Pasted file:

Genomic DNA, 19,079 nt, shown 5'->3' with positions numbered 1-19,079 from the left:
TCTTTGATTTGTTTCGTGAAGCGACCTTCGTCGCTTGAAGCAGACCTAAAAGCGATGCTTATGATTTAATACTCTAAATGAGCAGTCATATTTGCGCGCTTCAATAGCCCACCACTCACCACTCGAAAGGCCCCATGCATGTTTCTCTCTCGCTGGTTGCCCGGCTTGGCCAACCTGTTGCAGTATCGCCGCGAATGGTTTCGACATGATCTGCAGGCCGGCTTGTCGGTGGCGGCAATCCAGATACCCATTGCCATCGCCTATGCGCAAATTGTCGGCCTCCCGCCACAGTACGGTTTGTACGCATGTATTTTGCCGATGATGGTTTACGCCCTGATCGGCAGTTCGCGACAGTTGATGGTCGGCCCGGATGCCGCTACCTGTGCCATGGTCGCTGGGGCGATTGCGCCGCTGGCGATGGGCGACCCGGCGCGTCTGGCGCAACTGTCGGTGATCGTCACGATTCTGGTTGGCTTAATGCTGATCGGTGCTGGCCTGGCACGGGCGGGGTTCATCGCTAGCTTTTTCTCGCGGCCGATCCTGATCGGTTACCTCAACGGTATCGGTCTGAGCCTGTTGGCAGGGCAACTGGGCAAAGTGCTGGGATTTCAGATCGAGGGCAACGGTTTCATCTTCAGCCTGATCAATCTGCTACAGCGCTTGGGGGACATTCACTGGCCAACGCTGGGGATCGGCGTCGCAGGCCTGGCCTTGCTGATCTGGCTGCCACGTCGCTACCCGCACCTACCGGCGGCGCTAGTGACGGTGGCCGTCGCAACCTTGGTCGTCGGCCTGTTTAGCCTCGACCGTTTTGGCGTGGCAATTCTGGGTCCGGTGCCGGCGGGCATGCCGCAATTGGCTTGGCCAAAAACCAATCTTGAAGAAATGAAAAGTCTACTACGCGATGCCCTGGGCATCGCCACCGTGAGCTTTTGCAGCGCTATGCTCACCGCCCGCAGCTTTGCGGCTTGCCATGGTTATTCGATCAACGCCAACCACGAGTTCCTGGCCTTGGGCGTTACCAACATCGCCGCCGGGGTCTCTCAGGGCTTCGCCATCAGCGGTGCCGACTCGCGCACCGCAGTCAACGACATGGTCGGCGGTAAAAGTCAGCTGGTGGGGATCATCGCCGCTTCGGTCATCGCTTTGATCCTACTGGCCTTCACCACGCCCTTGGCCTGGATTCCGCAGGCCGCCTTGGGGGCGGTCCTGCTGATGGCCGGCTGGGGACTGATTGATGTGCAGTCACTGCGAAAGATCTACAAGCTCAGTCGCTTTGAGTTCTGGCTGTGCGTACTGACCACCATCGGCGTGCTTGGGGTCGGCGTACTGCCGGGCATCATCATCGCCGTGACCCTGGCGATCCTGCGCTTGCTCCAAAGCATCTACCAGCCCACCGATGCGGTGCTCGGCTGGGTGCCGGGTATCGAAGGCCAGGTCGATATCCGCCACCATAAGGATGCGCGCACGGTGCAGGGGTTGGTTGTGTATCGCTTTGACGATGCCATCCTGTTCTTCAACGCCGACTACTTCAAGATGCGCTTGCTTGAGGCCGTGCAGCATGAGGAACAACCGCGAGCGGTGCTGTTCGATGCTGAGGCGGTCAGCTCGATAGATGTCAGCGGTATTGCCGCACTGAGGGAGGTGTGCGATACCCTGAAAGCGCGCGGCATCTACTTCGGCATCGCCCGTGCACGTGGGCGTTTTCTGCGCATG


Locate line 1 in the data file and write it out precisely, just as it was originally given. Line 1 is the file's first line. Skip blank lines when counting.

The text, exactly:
Genomic DNA, 19,079 nt, shown 5'->3' with positions numbered 1-19,079 from the left: